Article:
“The whole thing is a bust. We might as well give up.”
That’s what a friend of mine told me earlier today, during a phone call on my way in to work. I have a feeling it won’t be the last time I hear this sentiment…
My friend was referring to a recent report released by Ohio’s Department of Natural Resources. The annual report shows statistics for drilling, permitting, and production.
This year’s report was highly anticipated because it reveals the activity in the Utica Shale for the year.
And this particular report is significant due to the frequency with which the department publishes these reports. North Dakota, for example, allows us access to drilling and production statistics on a monthly basis. In Pennsylvania, it’s every six months. But Ohio only does this analysis just once a year — and last year’s report only included results from a handful of Utica wells.
Some are calling the report a flop for the Utica; others, a major disappointment. One even called it “hope-shattering” for oil investors.
But they’re all dead-wrong.
Personally, I see the report as a definitive sign that we’re headed straight for a natural gas-fueled future.
I’ll tell you more about that in a moment.
Behind the Utica Curtain
So, what’s behind the skeptical outlook for the Utica?
Well, when the report was released, it showed the Utica Shale produced 636,896 barrels of oil. That averages out to a trivial 1,745 barrel per day — far from what we consider an oil boom.
But don’t be too quick to make comparisons to North Dakota. The two plays are at opposite ends of the development stage…
The nearly 800,000 barrels of oil being pumped out of the Peace Garden State are a culmination of years of drilling. Companies in North Dakota, on the other hand, have been drilling into the Bakken for the better part of a decade.
But one look at a chart showing Ohio’s crude oil production doesn’t inspire much confidence, does it?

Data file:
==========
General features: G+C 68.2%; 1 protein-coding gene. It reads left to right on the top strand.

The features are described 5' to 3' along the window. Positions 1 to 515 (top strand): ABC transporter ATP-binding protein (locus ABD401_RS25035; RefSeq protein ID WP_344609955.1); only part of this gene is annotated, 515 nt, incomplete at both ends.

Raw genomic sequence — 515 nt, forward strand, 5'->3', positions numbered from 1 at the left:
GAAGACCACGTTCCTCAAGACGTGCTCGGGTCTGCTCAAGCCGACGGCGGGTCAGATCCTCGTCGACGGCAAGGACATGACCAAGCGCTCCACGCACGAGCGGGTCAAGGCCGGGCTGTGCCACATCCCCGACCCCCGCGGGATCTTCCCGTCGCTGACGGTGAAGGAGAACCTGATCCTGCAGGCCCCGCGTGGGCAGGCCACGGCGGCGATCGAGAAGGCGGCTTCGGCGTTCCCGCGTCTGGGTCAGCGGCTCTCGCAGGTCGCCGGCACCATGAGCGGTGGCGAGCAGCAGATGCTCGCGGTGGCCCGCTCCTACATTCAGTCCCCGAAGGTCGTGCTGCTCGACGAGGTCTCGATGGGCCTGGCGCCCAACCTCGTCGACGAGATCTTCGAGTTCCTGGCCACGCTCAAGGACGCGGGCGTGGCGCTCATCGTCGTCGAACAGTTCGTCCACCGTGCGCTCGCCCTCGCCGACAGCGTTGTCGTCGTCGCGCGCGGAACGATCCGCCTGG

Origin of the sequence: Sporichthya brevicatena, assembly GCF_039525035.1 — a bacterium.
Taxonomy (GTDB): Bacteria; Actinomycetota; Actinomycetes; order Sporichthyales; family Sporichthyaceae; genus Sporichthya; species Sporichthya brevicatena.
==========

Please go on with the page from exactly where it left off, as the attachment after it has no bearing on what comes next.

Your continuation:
Is this as “hope-shattering” as some have described?
The report’s production figures were from just 87 wells drilled during 2012 — only 65 of which were commercial producing wells. According to them, the rest were tested and shut-in, or dry and abandoned.
Furthermore, we have to remember that only three of the commercial wells were in production for more than 300 days. Compare that to the Bakken, which has over 8,500 producing oil wells.
In other words, it’s way too early to call.
As I put it to one of my readers in an email this morning: “Those 87 Utica wells make up a microscopic share of the state’s 50,000-plus wells… and despite that fact, the Utica STILL accounted for 13.4% of Ohio’s total crude oil production, and 16% of total gas production.”
The truth is Utica wells made up less than one-half of one percent of Ohio’s oil wells in 2012. Within a few short years, it’s projected to account for nearly three-quarters of the total.
Still, the crude oil portion of the report isn’t what has me bullish over the Utica’s potential role in future U.S. energy production.
For that, we have to turn to natural gas…
Our Natural Gas-Fueled Future
The report also hinted at something else: The Utica play might be more “gassy” than originally believed.
If you recall, one of the reasons Marcellus drillers in Pennsylvania were moving westward into the Utica was that they believed the formation was more liquids-rich (think of a play similar to the Eagle Ford).
Along with the 636,986 barrels of oil, activity in the Utica Shale also produced 12.8 billion cubic feet of natural gas.
What’s the benefit of the Utica being more “gassy”?
To put it simply, that’s where the United States will turn for its next cheap source of energy.
Our natural gas demand has been unwavering, even after the massive economic meltdown in the summer of 2008.
I haven’t found anyone who disagrees that natural gas will play a critical role in U.S. energy consumption over the next several decades.
And the payout for long-term investors in these shale gas plays will be extraordinary.
You’ve no doubt noticed by now that U.S. natural gas production has been on the rise over the last few years, but what you may not have realized is that conventional and coalbed methane production is actually declining…
By year-end, natural gas prices at the Henry Hub will top $5/MMBtu.
The slowdown in drilling activity as companies shifted their focus to oil will inevitably take a toll on production. We certainly won’t see a spike like we did in 2008, when natural gas prices shot into double-digits…
But here’s the important thing to recognize: It doesn’t have to spike.
In fact, savvy gas investors don’t need prices to rise at all!
Until next time,
A true insider in the technology and energy markets, Keith’s research has helped everyday investors capitalize from the rapid adoption of new technology trends and energy transitions. Keith connects with hundreds of thousands of readers as the Managing Editor of Energy & Capital, as well as the investment director of Angel Publishing’s Energy Investor and Technology and Opportunity.
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